dayoutlast is a record of my direct engagement with mostly contemporary art, mostly Los Angelean.

As this blog has evolved since its 2010 inception, so has my perspective. What I once perceived as central within the investigation was what was central, literally, within the photographic frame that I shared here. While still an important consideration, such thinking has also given way to more peripheral considerations, ones also accompanied occasionally by text (written manifestation of thought) and the oscillations between them. What's missing here are larger unknowns surrounding issues of presentation and representation; the amount of time and space it actually takes to accomplish such first-hand observations; and the quandaries between documentation and interpretation.

Despite my attempt to communicate here with image and text what is essential in some respect about the artwork, neither representation should ever be considered a substitution for the primary viewing experience. Of course, occasionally there are exceptions.

Most of the time, these posts are merely remnants---residual fragments---from my last day out.

Sunday, February 12, 2017

Cheyney Thompson and Jacqueline Humphries @ SFMOMA


Cheyney Thompson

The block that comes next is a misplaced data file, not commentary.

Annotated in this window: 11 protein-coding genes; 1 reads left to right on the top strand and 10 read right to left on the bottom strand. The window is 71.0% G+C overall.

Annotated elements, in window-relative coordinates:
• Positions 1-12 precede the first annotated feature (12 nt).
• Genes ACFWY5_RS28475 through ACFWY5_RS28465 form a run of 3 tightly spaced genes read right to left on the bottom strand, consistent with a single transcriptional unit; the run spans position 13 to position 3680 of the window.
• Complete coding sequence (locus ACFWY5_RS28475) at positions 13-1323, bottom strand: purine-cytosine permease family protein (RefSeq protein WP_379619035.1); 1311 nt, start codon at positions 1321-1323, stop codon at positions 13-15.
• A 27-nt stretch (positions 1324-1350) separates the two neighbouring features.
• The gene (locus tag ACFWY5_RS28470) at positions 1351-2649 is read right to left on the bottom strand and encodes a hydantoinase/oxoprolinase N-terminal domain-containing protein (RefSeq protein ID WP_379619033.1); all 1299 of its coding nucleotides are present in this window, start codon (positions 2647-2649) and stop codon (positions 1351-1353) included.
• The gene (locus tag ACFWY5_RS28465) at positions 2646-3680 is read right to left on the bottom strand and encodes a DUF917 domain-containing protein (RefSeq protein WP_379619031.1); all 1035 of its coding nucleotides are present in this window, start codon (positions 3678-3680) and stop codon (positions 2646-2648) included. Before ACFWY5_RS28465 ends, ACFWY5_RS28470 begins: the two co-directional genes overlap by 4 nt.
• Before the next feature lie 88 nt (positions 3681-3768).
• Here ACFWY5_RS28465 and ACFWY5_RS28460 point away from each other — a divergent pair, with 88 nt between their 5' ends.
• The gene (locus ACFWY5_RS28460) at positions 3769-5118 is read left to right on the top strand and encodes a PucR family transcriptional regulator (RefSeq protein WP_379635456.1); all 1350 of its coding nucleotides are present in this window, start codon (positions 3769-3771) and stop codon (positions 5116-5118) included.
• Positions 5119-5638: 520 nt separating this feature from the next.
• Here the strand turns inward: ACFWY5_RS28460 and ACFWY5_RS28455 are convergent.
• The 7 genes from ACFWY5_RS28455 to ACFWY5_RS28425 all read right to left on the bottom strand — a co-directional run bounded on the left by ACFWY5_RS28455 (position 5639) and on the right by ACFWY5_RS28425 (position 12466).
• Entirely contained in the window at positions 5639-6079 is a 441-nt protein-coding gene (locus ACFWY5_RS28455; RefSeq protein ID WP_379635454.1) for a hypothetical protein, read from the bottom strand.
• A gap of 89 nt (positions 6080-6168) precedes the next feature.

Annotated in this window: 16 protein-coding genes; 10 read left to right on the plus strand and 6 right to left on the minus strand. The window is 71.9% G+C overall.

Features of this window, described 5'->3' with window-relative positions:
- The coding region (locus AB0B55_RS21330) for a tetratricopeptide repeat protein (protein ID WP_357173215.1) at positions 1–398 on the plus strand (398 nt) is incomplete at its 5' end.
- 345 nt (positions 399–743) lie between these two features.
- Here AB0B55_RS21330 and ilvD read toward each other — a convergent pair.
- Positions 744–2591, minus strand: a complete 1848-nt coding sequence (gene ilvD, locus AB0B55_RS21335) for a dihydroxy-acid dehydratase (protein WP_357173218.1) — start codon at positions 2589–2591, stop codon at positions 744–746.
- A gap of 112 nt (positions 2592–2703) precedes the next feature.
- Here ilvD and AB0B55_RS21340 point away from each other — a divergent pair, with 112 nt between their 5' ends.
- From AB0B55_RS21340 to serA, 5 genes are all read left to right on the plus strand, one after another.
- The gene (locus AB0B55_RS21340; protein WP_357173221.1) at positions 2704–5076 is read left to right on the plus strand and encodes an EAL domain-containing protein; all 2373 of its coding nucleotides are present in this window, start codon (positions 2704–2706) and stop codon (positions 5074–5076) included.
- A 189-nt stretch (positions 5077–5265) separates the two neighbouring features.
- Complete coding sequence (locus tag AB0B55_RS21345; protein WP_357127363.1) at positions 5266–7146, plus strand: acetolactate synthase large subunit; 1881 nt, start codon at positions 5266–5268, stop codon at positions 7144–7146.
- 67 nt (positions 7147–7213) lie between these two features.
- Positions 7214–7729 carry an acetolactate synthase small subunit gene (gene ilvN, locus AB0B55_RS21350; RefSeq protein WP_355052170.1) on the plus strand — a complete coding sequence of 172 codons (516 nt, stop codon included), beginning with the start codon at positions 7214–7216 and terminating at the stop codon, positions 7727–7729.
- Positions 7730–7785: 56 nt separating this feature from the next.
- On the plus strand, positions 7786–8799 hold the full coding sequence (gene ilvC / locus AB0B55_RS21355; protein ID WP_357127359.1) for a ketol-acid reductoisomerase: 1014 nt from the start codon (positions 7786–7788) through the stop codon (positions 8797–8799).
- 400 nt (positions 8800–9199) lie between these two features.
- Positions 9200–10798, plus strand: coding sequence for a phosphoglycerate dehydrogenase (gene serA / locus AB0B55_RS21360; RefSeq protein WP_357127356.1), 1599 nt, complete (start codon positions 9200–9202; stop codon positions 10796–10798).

StochasticProcessPainting (14008 steps) = FunctionalPath (gold9280.16 meters)), 2015
Oil on canvas



Having just come from the de Young with textiles fresh in my mind (see my previous post), it was not difficult to make the connection here to Thompson's painting. I like how works and other perceptions set up subsequent attentions.  I also like how this paining functions (not just as visual connection with textiles and the persistence of woven time and space but also that it verifies painting as a function). If we consider the work and its title as a whole, the quest for logic and reason seems self-evident, a balance between time (process) and space (dimensional measurement).  The resultant subtlety at a various depths is also worthwhile.  On a fairly separate but somehow interconnected front (front being a good word for looking at paintings), the Humphries painting below offers the alternative, the more obviously expressive in terms of brushstrokes yet somehow adhering to a visual system of rows. Somewhere in between these two paintings lies a painted truth.


Jacqueline Humphries
Nobody's Fool, 2013
Oil on linen